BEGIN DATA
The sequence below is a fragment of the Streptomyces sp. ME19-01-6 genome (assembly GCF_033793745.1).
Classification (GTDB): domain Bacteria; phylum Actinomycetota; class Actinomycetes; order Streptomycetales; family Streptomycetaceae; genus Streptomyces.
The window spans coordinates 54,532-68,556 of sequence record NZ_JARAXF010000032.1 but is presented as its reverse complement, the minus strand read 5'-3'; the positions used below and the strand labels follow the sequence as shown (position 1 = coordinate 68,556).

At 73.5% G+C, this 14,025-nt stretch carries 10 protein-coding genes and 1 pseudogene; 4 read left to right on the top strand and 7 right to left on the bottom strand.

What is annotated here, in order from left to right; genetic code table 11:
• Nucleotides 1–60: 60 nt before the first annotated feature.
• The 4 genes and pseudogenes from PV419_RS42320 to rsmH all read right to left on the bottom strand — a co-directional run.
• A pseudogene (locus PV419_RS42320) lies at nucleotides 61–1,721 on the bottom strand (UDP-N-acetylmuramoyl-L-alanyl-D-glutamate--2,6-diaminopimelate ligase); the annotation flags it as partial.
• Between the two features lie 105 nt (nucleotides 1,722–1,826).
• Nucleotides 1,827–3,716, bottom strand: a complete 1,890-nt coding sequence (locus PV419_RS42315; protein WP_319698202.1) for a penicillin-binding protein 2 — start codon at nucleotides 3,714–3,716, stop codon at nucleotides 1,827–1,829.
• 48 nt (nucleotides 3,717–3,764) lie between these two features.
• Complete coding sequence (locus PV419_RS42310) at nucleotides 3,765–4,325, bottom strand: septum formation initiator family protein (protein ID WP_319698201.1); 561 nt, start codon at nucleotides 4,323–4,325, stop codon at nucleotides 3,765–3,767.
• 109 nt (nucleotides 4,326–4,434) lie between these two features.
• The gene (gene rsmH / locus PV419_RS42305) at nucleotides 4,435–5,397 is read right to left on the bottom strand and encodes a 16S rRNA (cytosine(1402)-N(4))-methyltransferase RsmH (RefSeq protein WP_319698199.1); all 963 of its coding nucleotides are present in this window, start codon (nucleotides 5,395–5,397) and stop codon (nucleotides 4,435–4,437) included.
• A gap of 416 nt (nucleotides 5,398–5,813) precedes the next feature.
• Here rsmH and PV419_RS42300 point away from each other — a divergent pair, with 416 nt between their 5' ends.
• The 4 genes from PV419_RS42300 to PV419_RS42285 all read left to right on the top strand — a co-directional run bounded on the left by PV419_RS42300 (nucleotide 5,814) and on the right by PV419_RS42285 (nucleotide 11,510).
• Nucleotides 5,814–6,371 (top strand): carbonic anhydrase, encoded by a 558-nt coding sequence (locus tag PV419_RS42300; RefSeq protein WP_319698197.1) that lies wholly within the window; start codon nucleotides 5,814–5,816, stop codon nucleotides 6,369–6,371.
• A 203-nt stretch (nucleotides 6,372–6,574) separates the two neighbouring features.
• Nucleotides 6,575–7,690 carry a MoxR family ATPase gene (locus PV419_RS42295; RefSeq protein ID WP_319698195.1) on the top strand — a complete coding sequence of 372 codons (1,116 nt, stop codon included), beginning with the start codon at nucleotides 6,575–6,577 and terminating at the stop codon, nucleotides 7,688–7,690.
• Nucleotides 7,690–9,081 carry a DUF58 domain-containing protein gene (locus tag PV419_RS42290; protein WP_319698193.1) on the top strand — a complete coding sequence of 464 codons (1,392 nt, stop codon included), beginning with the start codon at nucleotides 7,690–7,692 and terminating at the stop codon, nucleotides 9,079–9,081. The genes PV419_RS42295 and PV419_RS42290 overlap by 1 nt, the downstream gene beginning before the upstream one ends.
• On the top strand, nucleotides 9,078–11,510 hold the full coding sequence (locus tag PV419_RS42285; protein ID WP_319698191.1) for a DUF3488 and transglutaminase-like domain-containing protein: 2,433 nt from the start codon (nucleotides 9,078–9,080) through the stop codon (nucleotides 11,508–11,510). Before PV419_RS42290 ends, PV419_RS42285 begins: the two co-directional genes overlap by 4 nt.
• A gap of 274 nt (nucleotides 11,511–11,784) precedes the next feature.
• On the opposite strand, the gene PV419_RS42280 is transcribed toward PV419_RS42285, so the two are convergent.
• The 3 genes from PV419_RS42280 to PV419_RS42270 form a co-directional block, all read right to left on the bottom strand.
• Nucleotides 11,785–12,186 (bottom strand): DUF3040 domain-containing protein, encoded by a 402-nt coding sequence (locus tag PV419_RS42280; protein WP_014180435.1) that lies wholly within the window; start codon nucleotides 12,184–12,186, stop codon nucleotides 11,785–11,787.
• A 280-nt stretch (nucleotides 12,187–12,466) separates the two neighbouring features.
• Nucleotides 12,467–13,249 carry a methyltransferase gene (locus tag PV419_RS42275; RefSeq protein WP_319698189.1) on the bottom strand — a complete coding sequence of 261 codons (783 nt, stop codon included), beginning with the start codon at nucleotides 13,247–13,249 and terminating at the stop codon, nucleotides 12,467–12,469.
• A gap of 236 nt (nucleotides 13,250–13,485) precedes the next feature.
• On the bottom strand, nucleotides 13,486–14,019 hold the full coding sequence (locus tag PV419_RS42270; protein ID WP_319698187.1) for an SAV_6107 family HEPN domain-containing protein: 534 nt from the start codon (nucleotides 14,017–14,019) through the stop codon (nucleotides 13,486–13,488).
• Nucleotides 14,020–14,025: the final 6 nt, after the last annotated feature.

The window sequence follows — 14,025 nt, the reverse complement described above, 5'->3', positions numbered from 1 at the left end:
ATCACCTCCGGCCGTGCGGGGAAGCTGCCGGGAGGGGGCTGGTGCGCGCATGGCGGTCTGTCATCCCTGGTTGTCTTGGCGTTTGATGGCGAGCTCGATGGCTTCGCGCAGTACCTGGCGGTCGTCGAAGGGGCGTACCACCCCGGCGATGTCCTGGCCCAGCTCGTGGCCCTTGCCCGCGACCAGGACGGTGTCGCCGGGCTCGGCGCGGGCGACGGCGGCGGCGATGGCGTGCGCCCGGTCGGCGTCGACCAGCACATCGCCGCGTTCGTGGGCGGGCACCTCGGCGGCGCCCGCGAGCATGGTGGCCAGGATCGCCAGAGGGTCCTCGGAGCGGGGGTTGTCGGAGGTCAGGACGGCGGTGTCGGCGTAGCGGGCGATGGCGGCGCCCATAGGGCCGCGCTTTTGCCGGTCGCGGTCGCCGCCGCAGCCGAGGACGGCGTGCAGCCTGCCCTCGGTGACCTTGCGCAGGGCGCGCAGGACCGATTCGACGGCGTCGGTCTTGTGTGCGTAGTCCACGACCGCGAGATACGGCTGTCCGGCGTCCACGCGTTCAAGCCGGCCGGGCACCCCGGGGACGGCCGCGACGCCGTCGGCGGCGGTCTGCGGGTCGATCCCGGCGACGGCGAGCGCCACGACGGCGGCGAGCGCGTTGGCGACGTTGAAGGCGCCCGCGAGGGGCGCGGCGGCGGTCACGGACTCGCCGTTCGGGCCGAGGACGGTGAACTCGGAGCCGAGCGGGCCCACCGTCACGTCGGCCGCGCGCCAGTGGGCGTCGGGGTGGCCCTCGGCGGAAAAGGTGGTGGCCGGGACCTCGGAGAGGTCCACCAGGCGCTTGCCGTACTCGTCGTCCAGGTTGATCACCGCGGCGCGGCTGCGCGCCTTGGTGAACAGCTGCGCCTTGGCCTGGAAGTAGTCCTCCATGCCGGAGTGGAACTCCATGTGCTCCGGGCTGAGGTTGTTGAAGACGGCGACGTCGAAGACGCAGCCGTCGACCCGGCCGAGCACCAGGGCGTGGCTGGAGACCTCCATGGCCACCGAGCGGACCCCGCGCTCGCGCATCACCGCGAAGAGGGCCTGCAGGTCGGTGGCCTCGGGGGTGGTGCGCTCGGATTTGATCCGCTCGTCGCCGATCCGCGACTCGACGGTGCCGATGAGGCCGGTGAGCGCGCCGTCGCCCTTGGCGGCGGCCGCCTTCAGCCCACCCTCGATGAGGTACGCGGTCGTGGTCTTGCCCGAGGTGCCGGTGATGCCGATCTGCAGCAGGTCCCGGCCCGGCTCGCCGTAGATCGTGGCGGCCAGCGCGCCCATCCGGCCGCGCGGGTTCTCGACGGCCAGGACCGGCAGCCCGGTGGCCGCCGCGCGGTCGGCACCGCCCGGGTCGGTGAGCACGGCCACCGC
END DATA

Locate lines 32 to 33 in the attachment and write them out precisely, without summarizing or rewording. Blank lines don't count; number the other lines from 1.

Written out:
The window sequence follows — 14,025 nt, the reverse complement described above, 5'->3', positions numbered from 1 at the left end:
ATCACCTCCGGCCGTGCGGGGAAGCTGCCGGGAGGGGGCTGGTGCGCGCATGGCGGTCTGTCATCCCTGGTTGTCTTGGCGTTTGATGGCGAGCTCGATGGCTTCGCGCAGTACCTGGCGGTCGTCGAAGGGGCGTACCACCCCGGCGATGTCCTGGCCCAGCTCGTGGCCCTTGCCCGCGACCAGGACGGTGTCGCCGGGCTCGGCGCGGGCGACGGCGGCGGCGATGGCGTGCGCCCGGTCGGCGTCGACCAGCACATCGCCGCGTTCGTGGGCGGGCACCTCGGCGGCGCCCGCGAGCATGGTGGCCAGGATCGCCAGAGGGTCCTCGGAGCGGGGGTTGTCGGAGGTCAGGACGGCGGTGTCGGCGTAGCGGGCGATGGCGGCGCCCATAGGGCCGCGCTTTTGCCGGTCGCGGTCGCCGCCGCAGCCGAGGACGGCGTGCAGCCTGCCCTCGGTGACCTTGCGCAGGGCGCGCAGGACCGATTCGACGGCGTCGGTCTTGTGTGCGTAGTCCACGACCGCGAGATACGGCTGTCCGGCGTCCACGCGTTCAAGCCGGCCGGGCACCCCGGGGACGGCCGCGACGCCGTCGGCGGCGGTCTGCGGGTCGATCCCGGCGACGGCGAGCGCCACGACGGCGGCGAGCGCGTTGGCGACGTTGAAGGCGCCCGCGAGGGGCGCGGCGGCGGTCACGGACTCGCCGTTCGGGCCGAGGACGGTGAACTCGGAGCCGAGCGGGCCCACCGTCACGTCGGCCGCGCGCCAGTGGGCGTCGGGGTGGCCCTCGGCGGAAAAGGTGGTGGCCGGGACCTCGGAGAGGTCCACCAGGCGCTTGCCGTACTCGTCGTCCAGGTTGATCACCGCGGCGCGGCTGCGCGCCTTGGTGAACAGCTGCGCCTTGGCCTGGAAGTAGTCCTCCATGCCGGAGTGGAACTCCATGTGCTCCGGGCTGAGGTTGTTGAAGACGGCGACGTCGAAGACGCAGCCGTCGACCCGGCCGAGCACCAGGGCGTGGCTGGAGACCTCCATGGCCACCGAGCGGACCCCGCGCTCGCGCATCACCGCGAAGAGGGCCTGCAGGTCGGTGGCCTCGGGGGTGGTGCGCTCGGATTTGATCCGCTCGTCGCCGATCCGCGACTCGACGGTGCCGATGAGGCCGGTGAGCGCGCCGTCGCCCTTGGCGGCGGCCGCCTTCAGCCCACCCTCGATGAGGTACGCGGTCGTGGTCTTGCCCGAGGTGCCGGTGATGCCGATCTGCAGCAGGTCCCGGCCCGGCTCGCCGTAGATCGTGGCGGCCAGCGCGCCCATCCGGCCGCGCGGGTTCTCGACGGCCAGGACCGGCAGCCCGGTGGCCGCCGCGCGGTCGGCACCGCCCGGGTCGGTGAGCACGGCCACCGC